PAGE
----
Recent events surrounding Mt Gox and stories of raids by hackers would, in my opinion, only pose a meaningful long-term challenge for Bitcoin if it could be shown that they were linked to irreparable flaws in the core Bitcoin technology itself. There were indeed some allegations that this was the case but so far they do not sound very convincing. At present it still seems reasonable to me to assume that most of Bitcoin’s recent problems are problems in layer 3) – supporting infrastructure – and that none of this has so far undermined confidence in layer 2), the core Bitcoin technology. If that is indeed the case, it is also reasonable to assume that these issues can be overcome. In fact, the stronger the concept, layer 1), the more compelling the long-term advantages and benefits of a fully decentralized, no-authority, nationless global and inelastic digital currency are, the more likely it is that any weaknesses in the present infrastructure will quickly get ironed out. One does not have to be a cryptographer to believe this. One simply has to understand how human ingenuity, rational self-interest, and competition combine to make superior decentralized systems work. Everybody who understands the power of markets, human creativity, and voluntary cooperation should have confidence in the future of digital money.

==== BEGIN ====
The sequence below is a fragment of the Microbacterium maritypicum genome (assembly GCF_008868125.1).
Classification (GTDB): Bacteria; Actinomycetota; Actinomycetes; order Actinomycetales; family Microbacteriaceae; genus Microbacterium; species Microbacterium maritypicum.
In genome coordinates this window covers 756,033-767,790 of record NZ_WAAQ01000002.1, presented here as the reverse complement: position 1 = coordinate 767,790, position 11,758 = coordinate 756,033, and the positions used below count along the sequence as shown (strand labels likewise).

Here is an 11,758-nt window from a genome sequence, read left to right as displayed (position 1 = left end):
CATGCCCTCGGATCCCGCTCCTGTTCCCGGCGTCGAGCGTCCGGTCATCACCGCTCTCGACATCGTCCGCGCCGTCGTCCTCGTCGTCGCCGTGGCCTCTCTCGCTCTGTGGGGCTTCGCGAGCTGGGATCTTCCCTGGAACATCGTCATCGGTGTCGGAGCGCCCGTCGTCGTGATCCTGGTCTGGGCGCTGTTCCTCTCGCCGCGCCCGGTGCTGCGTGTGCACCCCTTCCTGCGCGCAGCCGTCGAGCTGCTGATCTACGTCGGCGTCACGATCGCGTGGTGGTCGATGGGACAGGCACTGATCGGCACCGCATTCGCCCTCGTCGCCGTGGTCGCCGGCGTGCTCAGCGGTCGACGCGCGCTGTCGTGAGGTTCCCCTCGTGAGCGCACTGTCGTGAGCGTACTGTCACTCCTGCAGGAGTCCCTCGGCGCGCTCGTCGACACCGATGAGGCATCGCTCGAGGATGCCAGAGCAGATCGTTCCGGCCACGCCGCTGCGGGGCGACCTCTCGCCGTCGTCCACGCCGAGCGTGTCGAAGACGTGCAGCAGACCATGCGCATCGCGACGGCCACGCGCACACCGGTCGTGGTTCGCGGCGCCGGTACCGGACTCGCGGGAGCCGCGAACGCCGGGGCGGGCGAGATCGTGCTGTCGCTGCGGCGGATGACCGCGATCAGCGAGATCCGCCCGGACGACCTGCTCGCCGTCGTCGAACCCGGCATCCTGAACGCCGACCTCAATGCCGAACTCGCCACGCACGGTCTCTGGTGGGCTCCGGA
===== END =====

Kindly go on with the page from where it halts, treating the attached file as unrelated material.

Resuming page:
None of what happened recently – the struggle at Mt. Gox, raids by hackers, market volatility – has undermined in the slightest layer 1), the core concept. However, it is precisely the concept itself that gets many fiat money advocates all exited and agitated. In their attempts to discredit the Bitcoin concept, some writers do not shy away from even the most ludicrous and factually absurd statements. One particular example is Mark T. Williams, a finance professor at Boston University’s School of Management who has recently attacked Bitcoin in the Financial Times and in this article on Business Insider.